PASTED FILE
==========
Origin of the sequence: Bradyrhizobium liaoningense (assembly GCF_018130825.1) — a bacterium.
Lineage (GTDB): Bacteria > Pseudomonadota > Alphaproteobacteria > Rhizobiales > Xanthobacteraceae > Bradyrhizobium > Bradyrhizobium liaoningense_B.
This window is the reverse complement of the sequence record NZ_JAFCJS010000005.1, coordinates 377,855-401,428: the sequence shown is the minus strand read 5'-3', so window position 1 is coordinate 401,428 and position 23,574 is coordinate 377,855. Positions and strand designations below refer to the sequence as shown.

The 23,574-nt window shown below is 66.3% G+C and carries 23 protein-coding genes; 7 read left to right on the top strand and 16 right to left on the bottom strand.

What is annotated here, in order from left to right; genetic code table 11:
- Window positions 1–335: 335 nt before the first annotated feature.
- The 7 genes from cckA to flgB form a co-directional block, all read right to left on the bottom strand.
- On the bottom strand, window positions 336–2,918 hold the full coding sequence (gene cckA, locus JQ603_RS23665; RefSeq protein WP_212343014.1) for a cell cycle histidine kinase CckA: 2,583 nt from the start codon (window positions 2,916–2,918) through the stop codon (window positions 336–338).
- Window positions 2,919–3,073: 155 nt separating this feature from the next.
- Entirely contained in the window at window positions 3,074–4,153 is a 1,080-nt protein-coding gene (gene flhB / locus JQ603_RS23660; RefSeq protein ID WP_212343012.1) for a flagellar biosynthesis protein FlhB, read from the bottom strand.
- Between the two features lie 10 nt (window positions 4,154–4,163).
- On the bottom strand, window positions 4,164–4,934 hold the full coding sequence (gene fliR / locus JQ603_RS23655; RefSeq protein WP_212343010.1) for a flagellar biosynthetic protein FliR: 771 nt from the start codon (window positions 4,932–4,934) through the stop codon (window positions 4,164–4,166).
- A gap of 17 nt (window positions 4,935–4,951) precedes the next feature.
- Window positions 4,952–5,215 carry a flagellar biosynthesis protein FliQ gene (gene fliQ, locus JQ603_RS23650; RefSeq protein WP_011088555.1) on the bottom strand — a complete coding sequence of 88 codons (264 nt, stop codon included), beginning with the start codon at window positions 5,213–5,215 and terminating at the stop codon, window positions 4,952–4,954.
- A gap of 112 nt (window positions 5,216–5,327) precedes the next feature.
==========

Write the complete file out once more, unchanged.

Origin of the sequence: Bradyrhizobium liaoningense (assembly GCF_018130825.1) — a bacterium.
Lineage (GTDB): Bacteria > Pseudomonadota > Alphaproteobacteria > Rhizobiales > Xanthobacteraceae > Bradyrhizobium > Bradyrhizobium liaoningense_B.
This window is the reverse complement of the sequence record NZ_JAFCJS010000005.1, coordinates 377,855-401,428: the sequence shown is the minus strand read 5'-3', so window position 1 is coordinate 401,428 and position 23,574 is coordinate 377,855. Positions and strand designations below refer to the sequence as shown.

The 23,574-nt window shown below is 66.3% G+C and carries 23 protein-coding genes; 7 read left to right on the top strand and 16 right to left on the bottom strand.

What is annotated here, in order from left to right; genetic code table 11:
- Window positions 1–335: 335 nt before the first annotated feature.
- The 7 genes from cckA to flgB form a co-directional block, all read right to left on the bottom strand.
- On the bottom strand, window positions 336–2,918 hold the full coding sequence (gene cckA, locus JQ603_RS23665; RefSeq protein WP_212343014.1) for a cell cycle histidine kinase CckA: 2,583 nt from the start codon (window positions 2,916–2,918) through the stop codon (window positions 336–338).
- Window positions 2,919–3,073: 155 nt separating this feature from the next.
- Entirely contained in the window at window positions 3,074–4,153 is a 1,080-nt protein-coding gene (gene flhB / locus JQ603_RS23660; RefSeq protein ID WP_212343012.1) for a flagellar biosynthesis protein FlhB, read from the bottom strand.
- Between the two features lie 10 nt (window positions 4,154–4,163).
- On the bottom strand, window positions 4,164–4,934 hold the full coding sequence (gene fliR / locus JQ603_RS23655; RefSeq protein WP_212343010.1) for a flagellar biosynthetic protein FliR: 771 nt from the start codon (window positions 4,932–4,934) through the stop codon (window positions 4,164–4,166).
- A gap of 17 nt (window positions 4,935–4,951) precedes the next feature.
- Window positions 4,952–5,215 carry a flagellar biosynthesis protein FliQ gene (gene fliQ, locus JQ603_RS23650; RefSeq protein WP_011088555.1) on the bottom strand — a complete coding sequence of 88 codons (264 nt, stop codon included), beginning with the start codon at window positions 5,213–5,215 and terminating at the stop codon, window positions 4,952–4,954.
- A gap of 112 nt (window positions 5,216–5,327) precedes the next feature.